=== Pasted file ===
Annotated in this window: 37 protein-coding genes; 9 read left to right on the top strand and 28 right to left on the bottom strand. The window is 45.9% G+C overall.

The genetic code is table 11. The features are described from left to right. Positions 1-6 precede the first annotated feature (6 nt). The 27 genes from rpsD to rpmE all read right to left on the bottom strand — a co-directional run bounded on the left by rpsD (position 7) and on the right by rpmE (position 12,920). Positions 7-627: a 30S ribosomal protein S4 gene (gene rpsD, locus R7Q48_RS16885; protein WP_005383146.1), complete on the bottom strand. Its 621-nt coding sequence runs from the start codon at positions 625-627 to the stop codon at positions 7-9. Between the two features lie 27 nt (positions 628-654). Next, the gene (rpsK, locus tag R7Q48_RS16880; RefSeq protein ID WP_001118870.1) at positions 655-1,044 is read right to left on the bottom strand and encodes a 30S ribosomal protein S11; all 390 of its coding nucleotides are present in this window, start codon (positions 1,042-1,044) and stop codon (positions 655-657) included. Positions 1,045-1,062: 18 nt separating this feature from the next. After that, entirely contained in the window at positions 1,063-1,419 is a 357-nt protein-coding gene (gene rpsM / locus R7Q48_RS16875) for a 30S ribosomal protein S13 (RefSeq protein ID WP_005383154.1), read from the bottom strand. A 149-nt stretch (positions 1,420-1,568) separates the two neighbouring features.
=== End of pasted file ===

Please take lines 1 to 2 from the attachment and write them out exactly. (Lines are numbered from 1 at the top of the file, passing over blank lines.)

Annotated in this window: 37 protein-coding genes; 9 read left to right on the top strand and 28 right to left on the bottom strand. The window is 45.9% G+C overall.

The genetic code is table 11. The features are described from left to right. Positions 1-6 precede the first annotated feature (6 nt). The 27 genes from rpsD to rpmE all read right to left on the bottom strand — a co-directional run bounded on the left by rpsD (position 7) and on the right by rpmE (position 12,920). Positions 7-627: a 30S ribosomal protein S4 gene (gene rpsD, locus R7Q48_RS16885; protein WP_005383146.1), complete on the bottom strand. Its 621-nt coding sequence runs from the start codon at positions 625-627 to the stop codon at positions 7-9. Between the two features lie 27 nt (positions 628-654). Next, the gene (rpsK, locus tag R7Q48_RS16880; RefSeq protein ID WP_001118870.1) at positions 655-1,044 is read right to left on the bottom strand and encodes a 30S ribosomal protein S11; all 390 of its coding nucleotides are present in this window, start codon (positions 1,042-1,044) and stop codon (positions 655-657) included. Positions 1,045-1,062: 18 nt separating this feature from the next. After that, entirely contained in the window at positions 1,063-1,419 is a 357-nt protein-coding gene (gene rpsM / locus R7Q48_RS16875) for a 30S ribosomal protein S13 (RefSeq protein ID WP_005383154.1), read from the bottom strand. A 149-nt stretch (positions 1,420-1,568) separates the two neighbouring features.